Yesterday I finished the Prototyper hardware and wrote software to collect information on timing between keypresses. The firmware I wrote accepts commands over serial that specify a first key and a second key. Then it sends back the number of milliseconds between when the first key is pressed and when the second is. A Processing sketch running on a PC prompts the human being tested to press specified randomly chosen key sequences. It records the data collected from the hardware to a CSV file.
After finishing the firmware and PC software and working out a couple of bugs I did a test run on myself. I recorded about 1000 key sequences (~2000 key-presses). Then I wrote a Python program to generate the matrix graph below, where average timing for every key sequence is normalized and color coded. The left-hand vertical axis is the "from" key, and the horizontal axis is the "to" key. The numbering starts with 0 at my right hand pinky and goes to 9 at my left hand pinky.
The data is noisy and I suspect that there is not yet enough of it to draw strong conclusions. But some preliminary observations can be made:
- The yellow spattering in the upper right seems to indicate that it generally takes me longer to go from my right hand to my left hand.
- My left pointer finger is pretty fast overall, which is strange because I am right handed.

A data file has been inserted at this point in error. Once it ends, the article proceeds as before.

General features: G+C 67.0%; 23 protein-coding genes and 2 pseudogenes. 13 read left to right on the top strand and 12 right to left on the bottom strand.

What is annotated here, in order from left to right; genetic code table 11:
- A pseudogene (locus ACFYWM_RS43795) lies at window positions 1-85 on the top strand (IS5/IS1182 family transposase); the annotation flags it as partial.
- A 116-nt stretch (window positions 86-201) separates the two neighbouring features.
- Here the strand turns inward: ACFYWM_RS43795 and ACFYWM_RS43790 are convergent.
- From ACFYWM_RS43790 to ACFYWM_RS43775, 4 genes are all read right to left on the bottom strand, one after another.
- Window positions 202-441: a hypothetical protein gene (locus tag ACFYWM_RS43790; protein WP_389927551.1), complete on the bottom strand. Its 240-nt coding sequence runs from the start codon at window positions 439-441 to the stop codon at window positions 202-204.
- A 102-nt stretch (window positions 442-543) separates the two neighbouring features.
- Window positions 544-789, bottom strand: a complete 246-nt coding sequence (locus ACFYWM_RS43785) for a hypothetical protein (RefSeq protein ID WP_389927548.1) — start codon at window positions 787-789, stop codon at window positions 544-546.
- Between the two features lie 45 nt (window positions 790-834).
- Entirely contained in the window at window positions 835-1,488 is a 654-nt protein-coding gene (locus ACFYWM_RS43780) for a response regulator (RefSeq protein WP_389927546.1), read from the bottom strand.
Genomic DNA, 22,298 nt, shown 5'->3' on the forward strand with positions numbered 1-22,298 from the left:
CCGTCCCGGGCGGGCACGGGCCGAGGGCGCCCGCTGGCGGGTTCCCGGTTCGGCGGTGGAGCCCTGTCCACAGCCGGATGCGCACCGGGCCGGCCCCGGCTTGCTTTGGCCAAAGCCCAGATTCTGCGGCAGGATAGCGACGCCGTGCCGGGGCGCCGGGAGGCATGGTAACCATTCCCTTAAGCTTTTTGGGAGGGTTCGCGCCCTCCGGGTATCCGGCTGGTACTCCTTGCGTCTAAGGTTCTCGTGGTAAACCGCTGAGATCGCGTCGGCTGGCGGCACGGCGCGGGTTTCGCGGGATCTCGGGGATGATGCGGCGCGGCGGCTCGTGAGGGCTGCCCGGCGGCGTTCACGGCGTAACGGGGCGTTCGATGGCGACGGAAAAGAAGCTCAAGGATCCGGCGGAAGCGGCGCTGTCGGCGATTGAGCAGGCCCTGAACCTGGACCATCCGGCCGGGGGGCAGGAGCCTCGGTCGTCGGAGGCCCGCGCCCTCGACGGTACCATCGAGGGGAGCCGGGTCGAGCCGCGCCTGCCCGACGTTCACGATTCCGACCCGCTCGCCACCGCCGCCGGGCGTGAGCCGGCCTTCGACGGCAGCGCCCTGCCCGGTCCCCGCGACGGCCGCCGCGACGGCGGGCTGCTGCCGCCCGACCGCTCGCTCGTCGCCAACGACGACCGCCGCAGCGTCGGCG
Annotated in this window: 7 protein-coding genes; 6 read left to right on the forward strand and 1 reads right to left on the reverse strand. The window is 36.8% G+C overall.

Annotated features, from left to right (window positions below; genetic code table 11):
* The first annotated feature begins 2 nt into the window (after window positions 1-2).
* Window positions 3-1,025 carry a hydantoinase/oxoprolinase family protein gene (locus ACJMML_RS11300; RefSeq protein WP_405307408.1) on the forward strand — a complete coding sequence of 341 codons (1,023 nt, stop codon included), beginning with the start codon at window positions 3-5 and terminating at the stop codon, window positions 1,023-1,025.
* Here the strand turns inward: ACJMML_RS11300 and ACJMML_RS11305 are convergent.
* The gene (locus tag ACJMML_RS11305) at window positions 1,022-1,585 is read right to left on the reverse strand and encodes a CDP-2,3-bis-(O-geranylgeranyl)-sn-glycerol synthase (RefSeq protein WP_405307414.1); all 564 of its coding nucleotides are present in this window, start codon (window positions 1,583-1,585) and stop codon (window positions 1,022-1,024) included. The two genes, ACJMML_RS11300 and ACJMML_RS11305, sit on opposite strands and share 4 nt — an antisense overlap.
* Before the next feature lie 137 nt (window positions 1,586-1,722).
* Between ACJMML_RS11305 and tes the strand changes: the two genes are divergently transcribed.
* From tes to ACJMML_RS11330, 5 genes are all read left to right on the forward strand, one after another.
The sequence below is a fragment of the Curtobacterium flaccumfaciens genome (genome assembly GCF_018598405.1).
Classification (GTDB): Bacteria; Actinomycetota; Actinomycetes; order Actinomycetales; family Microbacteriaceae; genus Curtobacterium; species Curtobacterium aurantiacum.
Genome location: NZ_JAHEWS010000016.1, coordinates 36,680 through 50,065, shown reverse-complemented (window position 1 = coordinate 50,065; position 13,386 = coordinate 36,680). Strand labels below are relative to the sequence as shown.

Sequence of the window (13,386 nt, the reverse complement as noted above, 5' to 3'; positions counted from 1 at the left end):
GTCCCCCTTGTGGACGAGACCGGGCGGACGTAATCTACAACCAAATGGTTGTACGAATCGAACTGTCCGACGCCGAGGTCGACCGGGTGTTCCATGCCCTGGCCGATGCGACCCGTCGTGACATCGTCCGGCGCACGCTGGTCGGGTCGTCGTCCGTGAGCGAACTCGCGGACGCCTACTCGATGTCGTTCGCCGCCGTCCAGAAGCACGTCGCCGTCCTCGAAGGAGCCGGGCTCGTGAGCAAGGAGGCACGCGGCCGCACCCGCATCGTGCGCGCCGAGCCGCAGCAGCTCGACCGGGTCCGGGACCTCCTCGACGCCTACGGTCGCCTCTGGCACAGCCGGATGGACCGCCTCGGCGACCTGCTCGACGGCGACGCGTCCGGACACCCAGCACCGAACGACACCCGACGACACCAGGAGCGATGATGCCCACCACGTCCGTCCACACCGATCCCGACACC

- My right pointer finger is slow if the next key is on the left hand, but generally fast otherwise.
- Pinkies are the overall fastest. I think this has to do with the weird way I learned to type on QWERTY keyboards.
Having data is exciting, but I need to make sure it really tells me what I need to know before relying on it. There are a couple of problems I need to resolve before I use Prototyper to collect much more data:
- While collecting those thousand samples I noticed that it took me a lot longer to get ready for certain key sequences. Because I was only recording the time between the first press and the second, that setup time was lost. For the future I will collect that time on the PC side and record it.
- The data gathering PC application indicates key sequences with colors. Green is the first button to press and red is the second. Often I would simply make the mistake of messing up the order of presses. This reflects a poorly designed GUI, not problematic sequences, so I'm going to replace colors with an arrow that pulses in the right direction.
- Just taking the mean of times for a key sequence when analyzing the data is probably a bad idea because a single outlier can mess up the whole set for a key sequence. I don't know much about statistics, but friends of mine do, so I'll get their help in future analysis.
- I should be recording when completely incorrect keys are pressed, because that is also indicative of a problematic sequence.